I am just happy that the iPhone X rollout has not revealed any inherent design issues affecting function. I have seen articles on the potential for OLED burn-in, but that is an inherent weakness of OLED technology (just as it was with plasma), and Apple has mitigated it to the extent possible. If people find ways to crank up display brightness beyond the default maximum or leave their displays on a static image for long periods of time, then they may notice a problem. Plasma vendors largely eliminated burn-in issues with software solutions to quickly vary the image even when it was static. I am willing to be that Apple is doing something similar. Anything to let the pixels relax a bit.

      Another big issue with early OLED displays was inconsistent fading of intensity of RGB – I believe that the blue pixels faded much more quickly than the others, which affected color fidelity. I am sure that OLED technology has improved quite a bit over the last five years, otherwise Apple would not have adopted it for their flagship mobile device. But I doubt that the fading issue has been fully mitigated, yet.

  3. I considered the Galaxy 8 Note for a minute. I can easily duplicate all my iCloud functionality elsewhere.

    Then I remembered I’d purchased an Apple Watch, and it hit me. Apple Watch is the handcuff. Well played Apple. Well played indeed.

    1. How about the open Android barn door, allowing in all the smelling exploits? Call me paranoid, but I’d happily chose Apple for one reason alone: security. Fortunately, there are many other beni’s, but this is enough. Handcuffs can be good and I’m not being kinky.

  4. So, the X is wonderful, but the OLED screen means MDN no longer uses the phone for turn by turn directions.

    Great advance there, a beautiful screen that you stop using.

    1. We have not used iPhone displays for turn-by-turn direction, even in our non-Carplay-equipped vehicles, since we donned our first Apple Watches in April 2015. The turn-by-turn directions are on our wrists.

      1. Good for you. So after I get my iPhone X I need to buy a watch that I otherwise wouldn’t buy to make up for the amazing screen I can’t use like I use my 6s.

      2. Turn by turn directions are even more efficiently delivered via your centerstack or gauge cluster. I’m sorry, but using a watch for vehicular navigation is kind of ridiculous.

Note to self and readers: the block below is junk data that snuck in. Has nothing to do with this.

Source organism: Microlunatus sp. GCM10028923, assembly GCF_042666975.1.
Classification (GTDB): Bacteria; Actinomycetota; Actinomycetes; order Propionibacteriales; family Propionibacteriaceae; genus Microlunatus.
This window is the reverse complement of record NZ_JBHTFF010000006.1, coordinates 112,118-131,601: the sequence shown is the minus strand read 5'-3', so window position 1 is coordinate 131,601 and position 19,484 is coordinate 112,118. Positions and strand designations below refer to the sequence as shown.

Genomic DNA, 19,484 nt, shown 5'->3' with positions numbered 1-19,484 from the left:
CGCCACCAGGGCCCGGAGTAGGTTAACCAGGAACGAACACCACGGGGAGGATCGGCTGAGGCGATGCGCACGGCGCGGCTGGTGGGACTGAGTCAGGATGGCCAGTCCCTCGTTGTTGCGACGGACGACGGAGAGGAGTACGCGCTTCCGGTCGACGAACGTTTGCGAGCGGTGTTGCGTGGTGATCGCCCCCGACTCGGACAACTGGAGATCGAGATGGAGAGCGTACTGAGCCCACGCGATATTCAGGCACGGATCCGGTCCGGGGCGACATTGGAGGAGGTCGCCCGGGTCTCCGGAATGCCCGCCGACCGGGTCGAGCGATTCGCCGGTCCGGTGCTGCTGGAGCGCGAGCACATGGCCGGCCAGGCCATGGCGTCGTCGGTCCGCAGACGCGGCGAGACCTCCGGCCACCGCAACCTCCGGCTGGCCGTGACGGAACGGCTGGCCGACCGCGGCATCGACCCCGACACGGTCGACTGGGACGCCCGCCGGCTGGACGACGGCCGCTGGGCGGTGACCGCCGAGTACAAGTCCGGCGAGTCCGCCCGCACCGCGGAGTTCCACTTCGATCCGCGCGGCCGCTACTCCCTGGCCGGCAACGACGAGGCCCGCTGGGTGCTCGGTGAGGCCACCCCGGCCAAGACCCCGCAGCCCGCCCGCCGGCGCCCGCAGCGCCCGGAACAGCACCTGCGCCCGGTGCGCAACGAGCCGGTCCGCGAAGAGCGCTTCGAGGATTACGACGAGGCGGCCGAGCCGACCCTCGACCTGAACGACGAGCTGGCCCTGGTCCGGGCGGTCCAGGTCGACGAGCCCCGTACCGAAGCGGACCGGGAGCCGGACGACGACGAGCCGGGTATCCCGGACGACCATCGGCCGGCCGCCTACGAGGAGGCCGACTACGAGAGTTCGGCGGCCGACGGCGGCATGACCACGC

5. I personally detest True Tone, and turn the feature off. To my eyes, all it does is make the whites yellow, like I’m in the house of an 80 year old chain smoker.

  6. If you find the notch overly burdensome, I have found a work around to minimize it. Choose a wallpaper background for the Home & Lock screens that is black at the top. That eliminates the notch for much of the time. If you really hate it in Apps choose Smart Invert in settings. That substantially changes the look and feel of a lot of apps though – so you’d REALLY have to hate the notch.

  7. Much ado about nothing MDN. The notch is overblown. I don’t even notice it anymore. If anything it initially reminded of Sully from MONSTER’S INC. Wouldn’t be surprised it screens were made to fill in the notch creatively. Fantastic iPhone!!

  8. Seriously the ‘ears’ aren’t an issue at all. Been using mine since Friday and if anything I’ve grown fond of them. They add character to a display that otherwise is the same as everyone else’s (quality aside).
    This is a seriously awesome phone. No wonder Samsung are scared and feel the need to lash out at the hand that feeds them.

  9. Facial ID was my biggest concern, but wow….it is so good and much better than Touch ID. I genuinely was worried, but not only does it work, I have now tweaked my notifications based on them only presenting to me and security is better. Touch ID allowed 10 fingerprints which could and did include my girlfriend…..facial ID is only me!! I am now frustrated at my (new) iPad Pro only having touch and wired charging…..upgrade next year I guess….

    Likewise my MacBook Pro is desperate for Facial ID

  10. I finally played around with an X in a shop today. It looks great and the notch seems like a non-issue. What annoyed me was that the display is narrower than the 8 plus. Compared to the iPhone 8 it’s like what the 5 was to the 4S. I wish Apple hadn’t compromised on the width. I don’t think I’ll wait, but I’ll probably get rid of my X in a year if they release a model with a 6″ or larger screen.

  11. Face ID is faster than touch ID, it works.

    Notch is a non issue: Get over it. (for those that have an issue)

    This phone is extremely fast and awesome. Screen is more or less the same screen size as the plus, but the phone is smaller and fits in my front pocket well Apple Wins again!

  12. Crotchity, Grumbling Geezer, Mr. Security Comment:

    The very BEST security would require REAL multi-factor authentication at all times.

    1) Factor One: The very best security is ‘Something You Know’, as in knowing an obscure, unguessable password for your device. In the USA, authorities can’t legally ask anyone to break their right to be silent. What you know stays in your head. Bad guys would have to use some nasty method of coercion to get it out of you.

    2) Factor Two: Something you are. That would include both your fingerprint and your face.

    3) Factor Three: Something you have. That could be a dongle with a one-time password, an individualized QR code, etc.

    For convenience, the Quick and Easy always wins. Choose to temporarily only use your face as a security factor when you require Quick and Easy access to your device.

    For maximum security, the complicated and hard to obtain wins.

    [Yes trolls. Self-sarcasm can be fun and profitable.]